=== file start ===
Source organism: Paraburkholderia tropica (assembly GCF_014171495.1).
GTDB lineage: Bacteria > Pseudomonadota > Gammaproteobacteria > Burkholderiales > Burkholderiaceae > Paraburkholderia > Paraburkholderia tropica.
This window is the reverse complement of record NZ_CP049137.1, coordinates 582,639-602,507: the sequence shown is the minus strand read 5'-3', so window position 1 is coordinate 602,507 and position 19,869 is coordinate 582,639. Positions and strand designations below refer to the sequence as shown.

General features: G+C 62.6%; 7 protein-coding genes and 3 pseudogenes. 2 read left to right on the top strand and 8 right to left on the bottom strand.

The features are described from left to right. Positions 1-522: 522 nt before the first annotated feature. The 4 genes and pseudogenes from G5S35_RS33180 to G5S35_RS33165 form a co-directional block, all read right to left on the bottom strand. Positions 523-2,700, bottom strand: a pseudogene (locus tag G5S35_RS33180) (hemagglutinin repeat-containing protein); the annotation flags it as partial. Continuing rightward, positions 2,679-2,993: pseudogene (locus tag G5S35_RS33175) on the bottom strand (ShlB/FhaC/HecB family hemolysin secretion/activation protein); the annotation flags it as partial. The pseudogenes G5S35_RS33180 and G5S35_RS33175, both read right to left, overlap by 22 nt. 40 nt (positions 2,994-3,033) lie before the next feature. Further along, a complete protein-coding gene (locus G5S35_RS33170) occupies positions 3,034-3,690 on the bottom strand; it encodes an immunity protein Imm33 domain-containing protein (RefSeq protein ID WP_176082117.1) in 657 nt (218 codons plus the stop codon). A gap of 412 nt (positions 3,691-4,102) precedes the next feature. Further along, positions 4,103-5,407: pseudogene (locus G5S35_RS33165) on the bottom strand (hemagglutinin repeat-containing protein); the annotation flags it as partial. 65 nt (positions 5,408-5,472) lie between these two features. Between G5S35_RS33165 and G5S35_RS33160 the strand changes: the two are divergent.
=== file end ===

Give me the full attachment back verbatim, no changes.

Source organism: Paraburkholderia tropica (assembly GCF_014171495.1).
GTDB lineage: Bacteria > Pseudomonadota > Gammaproteobacteria > Burkholderiales > Burkholderiaceae > Paraburkholderia > Paraburkholderia tropica.
This window is the reverse complement of record NZ_CP049137.1, coordinates 582,639-602,507: the sequence shown is the minus strand read 5'-3', so window position 1 is coordinate 602,507 and position 19,869 is coordinate 582,639. Positions and strand designations below refer to the sequence as shown.

General features: G+C 62.6%; 7 protein-coding genes and 3 pseudogenes. 2 read left to right on the top strand and 8 right to left on the bottom strand.

The features are described from left to right. Positions 1-522: 522 nt before the first annotated feature. The 4 genes and pseudogenes from G5S35_RS33180 to G5S35_RS33165 form a co-directional block, all read right to left on the bottom strand. Positions 523-2,700, bottom strand: a pseudogene (locus tag G5S35_RS33180) (hemagglutinin repeat-containing protein); the annotation flags it as partial. Continuing rightward, positions 2,679-2,993: pseudogene (locus tag G5S35_RS33175) on the bottom strand (ShlB/FhaC/HecB family hemolysin secretion/activation protein); the annotation flags it as partial. The pseudogenes G5S35_RS33180 and G5S35_RS33175, both read right to left, overlap by 22 nt. 40 nt (positions 2,994-3,033) lie before the next feature. Further along, a complete protein-coding gene (locus G5S35_RS33170) occupies positions 3,034-3,690 on the bottom strand; it encodes an immunity protein Imm33 domain-containing protein (RefSeq protein ID WP_176082117.1) in 657 nt (218 codons plus the stop codon). A gap of 412 nt (positions 3,691-4,102) precedes the next feature. Further along, positions 4,103-5,407: pseudogene (locus G5S35_RS33165) on the bottom strand (hemagglutinin repeat-containing protein); the annotation flags it as partial. 65 nt (positions 5,408-5,472) lie between these two features. Between G5S35_RS33165 and G5S35_RS33160 the strand changes: the two are divergent.